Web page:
Eastern Coral snakes grow to about two or three feet long and have bright colorful patterns along their bodies. The colors are red, yellow and black. Often, non – venomous Scarlet king snakes are misidentified as coral snakes. Scarlet king snakes have red, yellow, white and black color patterns but they are arranged differently than a coral snake.

To distinguish between the two, imagine a stop light. If red touches yellow, it is a coral snake. Trying to remember a rhyme is not recommended as a way to tell them apart. You can easily get it confused leading to a misidentified snake.

Coral snakes are extremely venomous and a bite will send you to the hospital. Following a bite, pain,numbness and slurred speech are common.

The Cottonmouth

The cottonmouth ( also referred to as water moccasins), are found all throughout Florida. A semi-aquatic pit viper, they are highly venomous and found near or in bodies of water. Large adults can grow up to six feet long.

They are named from the white interior of their mouths. When these snakes sense danger, as a defense mechanism,
they coil their bodies and open their mouths wide.

The best way you can tell the difference between a cottonmouth and a banded water snake is by looking for a large dark facial band of black behind a cottonmouth’s eyes. A banded water does not have this marking. A banded water snake has small dark bands running down its lower jaw. Also, cottonmouths have heat seeking pits, banded water snakes do not.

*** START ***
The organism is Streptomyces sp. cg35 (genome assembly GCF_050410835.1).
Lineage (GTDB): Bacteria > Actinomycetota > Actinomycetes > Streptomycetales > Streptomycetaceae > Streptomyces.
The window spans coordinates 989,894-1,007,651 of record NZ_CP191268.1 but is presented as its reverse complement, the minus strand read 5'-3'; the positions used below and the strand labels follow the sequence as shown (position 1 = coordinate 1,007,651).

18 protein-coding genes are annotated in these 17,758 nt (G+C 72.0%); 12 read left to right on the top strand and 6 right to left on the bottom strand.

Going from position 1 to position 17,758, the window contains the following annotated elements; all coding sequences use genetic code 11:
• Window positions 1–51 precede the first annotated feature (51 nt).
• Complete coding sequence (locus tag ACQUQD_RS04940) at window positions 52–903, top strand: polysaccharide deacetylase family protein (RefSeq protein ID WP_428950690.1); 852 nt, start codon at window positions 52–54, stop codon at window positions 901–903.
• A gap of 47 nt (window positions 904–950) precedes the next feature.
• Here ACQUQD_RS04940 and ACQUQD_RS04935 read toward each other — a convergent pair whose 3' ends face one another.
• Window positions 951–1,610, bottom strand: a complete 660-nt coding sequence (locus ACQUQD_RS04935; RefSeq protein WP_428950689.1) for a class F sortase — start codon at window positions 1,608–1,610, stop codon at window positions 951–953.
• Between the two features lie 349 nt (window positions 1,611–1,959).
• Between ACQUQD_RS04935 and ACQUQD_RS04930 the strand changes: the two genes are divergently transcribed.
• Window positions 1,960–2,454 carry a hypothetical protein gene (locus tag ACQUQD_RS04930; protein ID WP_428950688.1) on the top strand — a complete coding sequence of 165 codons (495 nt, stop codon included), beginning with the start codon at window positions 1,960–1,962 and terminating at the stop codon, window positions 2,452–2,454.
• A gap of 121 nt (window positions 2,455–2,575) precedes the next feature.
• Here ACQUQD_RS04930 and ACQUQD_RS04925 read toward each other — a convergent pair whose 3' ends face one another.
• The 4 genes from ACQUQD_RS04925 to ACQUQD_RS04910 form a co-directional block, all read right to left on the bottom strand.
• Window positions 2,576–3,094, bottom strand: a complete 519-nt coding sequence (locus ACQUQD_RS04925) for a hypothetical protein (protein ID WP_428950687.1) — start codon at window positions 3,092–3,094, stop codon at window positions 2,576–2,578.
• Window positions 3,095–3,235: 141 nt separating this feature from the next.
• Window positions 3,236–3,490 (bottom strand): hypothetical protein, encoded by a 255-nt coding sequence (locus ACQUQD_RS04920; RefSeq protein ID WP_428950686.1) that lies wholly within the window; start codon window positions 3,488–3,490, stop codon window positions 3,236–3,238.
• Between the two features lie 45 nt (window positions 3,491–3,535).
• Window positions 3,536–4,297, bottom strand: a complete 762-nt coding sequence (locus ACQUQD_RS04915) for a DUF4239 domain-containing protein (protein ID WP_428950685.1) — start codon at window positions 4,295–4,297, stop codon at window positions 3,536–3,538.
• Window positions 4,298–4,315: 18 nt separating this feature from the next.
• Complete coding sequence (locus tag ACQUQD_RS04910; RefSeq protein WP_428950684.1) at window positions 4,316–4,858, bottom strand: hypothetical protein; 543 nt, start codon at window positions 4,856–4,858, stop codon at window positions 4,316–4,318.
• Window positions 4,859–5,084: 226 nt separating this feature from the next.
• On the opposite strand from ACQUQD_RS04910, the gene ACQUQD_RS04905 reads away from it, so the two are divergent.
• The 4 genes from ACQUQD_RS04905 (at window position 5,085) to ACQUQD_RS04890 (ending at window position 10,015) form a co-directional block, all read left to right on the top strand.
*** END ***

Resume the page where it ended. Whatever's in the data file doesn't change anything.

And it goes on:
A bite from a cottonmouth will be extremely painful. Medical care is needed immediately. Their venom is a potent hemotoxin which breaks down red blood cells preventing clotting. Even a small amount of venom can cause significant damage to a finger or toe.

In 2015, a man in Weedville, Elk county Pa died 30 minutes after being bitten by a rattlesnake. The venom from a cottonmouth snake can cause paralysis, stopping your ability to breath.

Staying safe from snakes

The best way to keep yourself from getting bit by a snake is to just leave them alone if you happen to come across one. Most people who are bit, were either handling the snake, or trying to kill it. Snakes want nothing to do with us. Most snakes will try to escape and get away from you rather than bite you. Many snakes will coil themselves into a ring and either shake their tail, or open their mouths wide. Some will also flatten themselves to appear bigger and more terrifying.

Snakes are beneficial to our ecosystems. Silently, they hunt nuisance mice, rats and insects like roaches. In fact, a large majority of a snake’s diet consists of insects.

Like most other wildlife animals, snakes can enter into our lives unexpectedly.

A snake can quietly slither into our home unnoticed. Murphy’s law will make sure you find this snake at the worst possible time and location.

Snakes will seek out water and can end up in your bathroom. Other times, snakes can enter through plumbing lines or swim up into your toilet bowl. Sakes can also end up in our swimming pools.

At Dave’s Pest Control, we know how to identify snakes and can safely remove them if they get into your home or business.

Call us today for a free estimate.

Dan Coffey

Dcoffey@davespestcontrol.com